He reached down and grabbed her by the waistband with one hand and flung her far enough for a waiting fireman to grab her and drag her screaming and crying to safety.

Flames swept in and surrounded Jane’s dad. As the fire burned his flesh, he turned and looked directly at me with a smile made wicked through melting, smoking skin.

The building collapsed.

Everything went black and I was falling again...


The world rushed in. I was in the passenger seat of a an older model car, speeding down Johnston Street in my hometown. A black cassette tape hung half-way from the tape deck and music played on the radio. Though I could hear it and it stirred a familiar emotion in me, I couldn’t place the song. I struggled for a bit of lyric or chords that I could place with a name and artist, but it eluded my memory. I turned to the driver.

“What song is that,” I asked.

The driver responded in a low, muffled tone. I squinted against the glare of sunlight coming through the window and over their shoulder as I tried to make out their face. No matter how hard I tried, or what angle I shifted to, I couldn’t see the driver’s face. My nerves crawled. Everything, the car, the driver, the song, was so familiar but, aside from the town, completely unknown.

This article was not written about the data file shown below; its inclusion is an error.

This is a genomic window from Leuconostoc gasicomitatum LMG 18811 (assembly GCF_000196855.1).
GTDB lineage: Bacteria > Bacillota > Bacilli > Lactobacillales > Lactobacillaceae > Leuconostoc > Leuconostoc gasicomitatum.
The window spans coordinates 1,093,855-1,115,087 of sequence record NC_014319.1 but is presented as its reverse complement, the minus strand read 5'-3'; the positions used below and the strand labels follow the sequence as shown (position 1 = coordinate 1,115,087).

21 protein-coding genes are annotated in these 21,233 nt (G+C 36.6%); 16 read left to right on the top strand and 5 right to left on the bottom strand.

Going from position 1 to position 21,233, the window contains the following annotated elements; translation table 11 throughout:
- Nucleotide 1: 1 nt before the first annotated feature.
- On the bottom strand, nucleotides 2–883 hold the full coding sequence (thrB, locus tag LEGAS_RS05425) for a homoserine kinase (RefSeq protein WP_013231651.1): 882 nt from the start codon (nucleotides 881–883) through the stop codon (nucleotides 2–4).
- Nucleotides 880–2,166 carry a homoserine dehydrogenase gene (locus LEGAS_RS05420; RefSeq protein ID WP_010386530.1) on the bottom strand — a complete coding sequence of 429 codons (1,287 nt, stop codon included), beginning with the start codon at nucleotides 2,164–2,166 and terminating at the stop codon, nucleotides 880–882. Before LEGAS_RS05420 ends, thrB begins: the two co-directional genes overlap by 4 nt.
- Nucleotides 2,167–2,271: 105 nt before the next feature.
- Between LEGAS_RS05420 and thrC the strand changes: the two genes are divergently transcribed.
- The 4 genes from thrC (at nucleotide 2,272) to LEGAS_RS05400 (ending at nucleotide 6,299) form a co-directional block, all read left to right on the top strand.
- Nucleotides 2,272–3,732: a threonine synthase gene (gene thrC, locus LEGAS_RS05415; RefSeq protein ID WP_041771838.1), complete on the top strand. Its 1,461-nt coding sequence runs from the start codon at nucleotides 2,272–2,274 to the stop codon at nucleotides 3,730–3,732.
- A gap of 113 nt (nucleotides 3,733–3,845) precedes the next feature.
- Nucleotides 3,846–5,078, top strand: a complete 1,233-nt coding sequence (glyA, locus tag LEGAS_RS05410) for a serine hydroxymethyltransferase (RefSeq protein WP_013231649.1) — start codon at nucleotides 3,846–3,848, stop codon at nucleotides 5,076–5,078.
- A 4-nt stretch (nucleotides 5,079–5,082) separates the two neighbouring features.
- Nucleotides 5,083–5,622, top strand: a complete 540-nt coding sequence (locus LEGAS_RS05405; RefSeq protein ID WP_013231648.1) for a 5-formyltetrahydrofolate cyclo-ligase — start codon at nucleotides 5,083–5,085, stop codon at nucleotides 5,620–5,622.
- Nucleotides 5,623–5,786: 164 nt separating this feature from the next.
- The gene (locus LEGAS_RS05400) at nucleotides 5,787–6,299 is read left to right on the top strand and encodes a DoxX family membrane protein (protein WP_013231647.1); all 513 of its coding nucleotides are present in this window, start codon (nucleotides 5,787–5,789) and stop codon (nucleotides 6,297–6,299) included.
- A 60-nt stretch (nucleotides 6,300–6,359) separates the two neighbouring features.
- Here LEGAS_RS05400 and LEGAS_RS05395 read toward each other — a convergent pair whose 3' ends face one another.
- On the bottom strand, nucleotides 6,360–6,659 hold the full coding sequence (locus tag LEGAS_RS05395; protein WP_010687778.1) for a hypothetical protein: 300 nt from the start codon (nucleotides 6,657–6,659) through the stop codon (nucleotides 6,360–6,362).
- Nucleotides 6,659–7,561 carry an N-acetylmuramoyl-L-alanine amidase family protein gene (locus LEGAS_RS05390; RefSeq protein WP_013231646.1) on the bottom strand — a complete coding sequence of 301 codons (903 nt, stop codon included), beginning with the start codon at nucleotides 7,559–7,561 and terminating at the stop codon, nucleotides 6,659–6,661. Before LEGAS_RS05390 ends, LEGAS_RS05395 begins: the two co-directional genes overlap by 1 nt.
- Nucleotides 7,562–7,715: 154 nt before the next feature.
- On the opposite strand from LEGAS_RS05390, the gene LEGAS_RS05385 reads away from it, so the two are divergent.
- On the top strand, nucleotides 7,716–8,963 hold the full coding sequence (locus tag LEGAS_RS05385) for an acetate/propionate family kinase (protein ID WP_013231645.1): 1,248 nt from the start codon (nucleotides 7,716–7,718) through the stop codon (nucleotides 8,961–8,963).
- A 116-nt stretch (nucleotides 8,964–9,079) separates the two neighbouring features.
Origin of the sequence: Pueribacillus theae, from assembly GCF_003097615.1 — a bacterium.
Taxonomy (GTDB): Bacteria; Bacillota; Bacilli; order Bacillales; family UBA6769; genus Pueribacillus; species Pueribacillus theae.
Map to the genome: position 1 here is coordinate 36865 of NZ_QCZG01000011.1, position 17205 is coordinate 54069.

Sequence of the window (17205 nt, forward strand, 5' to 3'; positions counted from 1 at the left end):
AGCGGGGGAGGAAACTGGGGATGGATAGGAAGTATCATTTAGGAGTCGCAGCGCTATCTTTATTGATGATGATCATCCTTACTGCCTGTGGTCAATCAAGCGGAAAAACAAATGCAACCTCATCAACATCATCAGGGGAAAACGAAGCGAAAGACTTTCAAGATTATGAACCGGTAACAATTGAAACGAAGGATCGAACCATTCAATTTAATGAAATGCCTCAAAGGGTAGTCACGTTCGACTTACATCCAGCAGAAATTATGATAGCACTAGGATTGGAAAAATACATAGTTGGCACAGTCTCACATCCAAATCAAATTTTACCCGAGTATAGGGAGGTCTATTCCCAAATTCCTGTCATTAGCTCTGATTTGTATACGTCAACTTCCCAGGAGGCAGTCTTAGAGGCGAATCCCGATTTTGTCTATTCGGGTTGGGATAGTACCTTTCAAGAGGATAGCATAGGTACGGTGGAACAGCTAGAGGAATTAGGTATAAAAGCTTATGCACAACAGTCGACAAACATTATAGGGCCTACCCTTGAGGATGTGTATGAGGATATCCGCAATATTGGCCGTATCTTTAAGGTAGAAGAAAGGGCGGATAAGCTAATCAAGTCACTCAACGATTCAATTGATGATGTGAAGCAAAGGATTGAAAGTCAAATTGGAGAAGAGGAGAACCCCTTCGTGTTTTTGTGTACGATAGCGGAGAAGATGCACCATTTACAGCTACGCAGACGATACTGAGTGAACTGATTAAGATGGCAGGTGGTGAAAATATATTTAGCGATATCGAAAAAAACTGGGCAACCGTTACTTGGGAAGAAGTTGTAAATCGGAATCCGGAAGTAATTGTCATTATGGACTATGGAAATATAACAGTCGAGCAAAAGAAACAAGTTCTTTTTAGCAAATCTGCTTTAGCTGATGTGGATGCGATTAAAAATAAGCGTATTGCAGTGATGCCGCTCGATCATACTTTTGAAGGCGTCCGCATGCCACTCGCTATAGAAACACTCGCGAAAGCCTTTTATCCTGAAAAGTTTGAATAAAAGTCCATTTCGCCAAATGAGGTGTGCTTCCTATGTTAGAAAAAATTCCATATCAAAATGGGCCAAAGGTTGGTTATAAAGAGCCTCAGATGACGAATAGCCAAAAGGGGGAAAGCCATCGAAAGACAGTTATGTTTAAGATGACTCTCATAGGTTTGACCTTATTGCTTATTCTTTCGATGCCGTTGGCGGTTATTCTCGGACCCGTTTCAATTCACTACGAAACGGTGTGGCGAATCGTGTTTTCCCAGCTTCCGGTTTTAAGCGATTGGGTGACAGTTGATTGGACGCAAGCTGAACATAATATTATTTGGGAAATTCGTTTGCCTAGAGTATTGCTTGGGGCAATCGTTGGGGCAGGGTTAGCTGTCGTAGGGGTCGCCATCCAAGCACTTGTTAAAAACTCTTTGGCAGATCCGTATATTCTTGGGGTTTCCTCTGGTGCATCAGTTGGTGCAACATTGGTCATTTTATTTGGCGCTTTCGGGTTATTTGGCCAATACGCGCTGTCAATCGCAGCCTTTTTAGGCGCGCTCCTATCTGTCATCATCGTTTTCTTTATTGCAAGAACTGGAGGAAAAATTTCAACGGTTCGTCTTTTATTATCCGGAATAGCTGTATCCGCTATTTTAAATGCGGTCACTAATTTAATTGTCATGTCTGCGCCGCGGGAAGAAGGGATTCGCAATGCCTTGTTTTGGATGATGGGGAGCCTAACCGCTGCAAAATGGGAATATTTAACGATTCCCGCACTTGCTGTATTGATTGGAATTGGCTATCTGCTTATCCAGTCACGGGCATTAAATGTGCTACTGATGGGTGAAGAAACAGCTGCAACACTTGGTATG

I started talking again. My voice sounded as if it were slowed, and thick with unfamiliar pitches. I looked at my clothes. I was in a short dress and heels, but there was no color. I rubbed my eyes and steadied my breath against the panic rising in my chest.

Who am I?

I struggled with that thought and I was scared.

Then there was a sudden weightlessness. Discarded fast food wrappers and dirt from the floorboard hung in the air as I spun and twisted through it. Through the windshield I saw a crumpled mass of metal skitter from the road and into a tree, bodies slumped in the seats as we, the driver and I, flipped by in slow motion.

We skidded to a stop and another jolt sent the car spinning again. The car finally came to a halt, upright in the street. There was heat in my stomach and I couldn’t move my legs. I looked down. The car engine was in my lap, my crushed body beneath it. I felt my conscious fade and darkness rushed in from my peripheral.